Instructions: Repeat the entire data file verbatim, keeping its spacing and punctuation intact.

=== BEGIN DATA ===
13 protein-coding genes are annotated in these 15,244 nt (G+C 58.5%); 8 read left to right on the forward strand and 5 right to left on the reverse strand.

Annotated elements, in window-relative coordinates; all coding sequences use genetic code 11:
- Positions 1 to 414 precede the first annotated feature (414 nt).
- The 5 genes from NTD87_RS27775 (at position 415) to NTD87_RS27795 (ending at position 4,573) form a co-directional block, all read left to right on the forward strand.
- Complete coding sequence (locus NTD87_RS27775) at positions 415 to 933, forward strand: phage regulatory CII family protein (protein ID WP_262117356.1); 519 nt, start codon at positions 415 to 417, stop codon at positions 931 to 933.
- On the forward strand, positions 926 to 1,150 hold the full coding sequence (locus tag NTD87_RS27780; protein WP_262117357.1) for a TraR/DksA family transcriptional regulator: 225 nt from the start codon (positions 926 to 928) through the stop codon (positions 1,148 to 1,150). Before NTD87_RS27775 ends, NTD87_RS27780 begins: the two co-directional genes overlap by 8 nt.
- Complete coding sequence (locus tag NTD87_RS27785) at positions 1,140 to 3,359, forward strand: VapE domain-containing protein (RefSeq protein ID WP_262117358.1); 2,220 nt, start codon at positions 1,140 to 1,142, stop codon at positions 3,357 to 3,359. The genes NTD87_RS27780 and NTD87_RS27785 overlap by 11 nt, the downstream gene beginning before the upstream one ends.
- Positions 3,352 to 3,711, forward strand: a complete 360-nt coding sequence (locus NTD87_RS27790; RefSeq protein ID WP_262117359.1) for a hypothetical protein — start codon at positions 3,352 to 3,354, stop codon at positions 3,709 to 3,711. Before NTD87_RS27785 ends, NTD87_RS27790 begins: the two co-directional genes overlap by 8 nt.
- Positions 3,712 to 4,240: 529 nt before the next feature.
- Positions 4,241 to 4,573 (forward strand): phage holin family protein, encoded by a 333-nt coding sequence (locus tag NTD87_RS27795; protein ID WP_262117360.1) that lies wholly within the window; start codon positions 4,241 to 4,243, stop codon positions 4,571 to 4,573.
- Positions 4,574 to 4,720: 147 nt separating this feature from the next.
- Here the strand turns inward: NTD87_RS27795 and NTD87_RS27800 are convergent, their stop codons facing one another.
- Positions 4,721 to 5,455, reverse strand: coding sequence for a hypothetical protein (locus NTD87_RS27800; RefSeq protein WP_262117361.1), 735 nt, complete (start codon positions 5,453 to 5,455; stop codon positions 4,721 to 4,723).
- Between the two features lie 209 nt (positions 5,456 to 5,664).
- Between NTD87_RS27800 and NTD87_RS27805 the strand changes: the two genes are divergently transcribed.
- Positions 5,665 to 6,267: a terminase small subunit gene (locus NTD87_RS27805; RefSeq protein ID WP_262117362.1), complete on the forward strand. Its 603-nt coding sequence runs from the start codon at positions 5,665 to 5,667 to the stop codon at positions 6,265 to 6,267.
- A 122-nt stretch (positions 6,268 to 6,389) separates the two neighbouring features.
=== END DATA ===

13 protein-coding genes are annotated in these 15,244 nt (G+C 58.5%); 8 read left to right on the forward strand and 5 right to left on the reverse strand.

Annotated elements, in window-relative coordinates; all coding sequences use genetic code 11:
- Positions 1 to 414 precede the first annotated feature (414 nt).
- The 5 genes from NTD87_RS27775 (at position 415) to NTD87_RS27795 (ending at position 4,573) form a co-directional block, all read left to right on the forward strand.
- Complete coding sequence (locus NTD87_RS27775) at positions 415 to 933, forward strand: phage regulatory CII family protein (protein ID WP_262117356.1); 519 nt, start codon at positions 415 to 417, stop codon at positions 931 to 933.
- On the forward strand, positions 926 to 1,150 hold the full coding sequence (locus tag NTD87_RS27780; protein WP_262117357.1) for a TraR/DksA family transcriptional regulator: 225 nt from the start codon (positions 926 to 928) through the stop codon (positions 1,148 to 1,150). Before NTD87_RS27775 ends, NTD87_RS27780 begins: the two co-directional genes overlap by 8 nt.
- Complete coding sequence (locus tag NTD87_RS27785) at positions 1,140 to 3,359, forward strand: VapE domain-containing protein (RefSeq protein ID WP_262117358.1); 2,220 nt, start codon at positions 1,140 to 1,142, stop codon at positions 3,357 to 3,359. The genes NTD87_RS27780 and NTD87_RS27785 overlap by 11 nt, the downstream gene beginning before the upstream one ends.
- Positions 3,352 to 3,711, forward strand: a complete 360-nt coding sequence (locus NTD87_RS27790; RefSeq protein ID WP_262117359.1) for a hypothetical protein — start codon at positions 3,352 to 3,354, stop codon at positions 3,709 to 3,711. Before NTD87_RS27785 ends, NTD87_RS27790 begins: the two co-directional genes overlap by 8 nt.
- Positions 3,712 to 4,240: 529 nt before the next feature.
- Positions 4,241 to 4,573 (forward strand): phage holin family protein, encoded by a 333-nt coding sequence (locus tag NTD87_RS27795; protein ID WP_262117360.1) that lies wholly within the window; start codon positions 4,241 to 4,243, stop codon positions 4,571 to 4,573.
- Positions 4,574 to 4,720: 147 nt separating this feature from the next.
- Here the strand turns inward: NTD87_RS27795 and NTD87_RS27800 are convergent, their stop codons facing one another.
- Positions 4,721 to 5,455, reverse strand: coding sequence for a hypothetical protein (locus NTD87_RS27800; RefSeq protein WP_262117361.1), 735 nt, complete (start codon positions 5,453 to 5,455; stop codon positions 4,721 to 4,723).
- Between the two features lie 209 nt (positions 5,456 to 5,664).
- Between NTD87_RS27800 and NTD87_RS27805 the strand changes: the two genes are divergently transcribed.
- Positions 5,665 to 6,267: a terminase small subunit gene (locus NTD87_RS27805; RefSeq protein ID WP_262117362.1), complete on the forward strand. Its 603-nt coding sequence runs from the start codon at positions 5,665 to 5,667 to the stop codon at positions 6,265 to 6,267.
- A 122-nt stretch (positions 6,268 to 6,389) separates the two neighbouring features.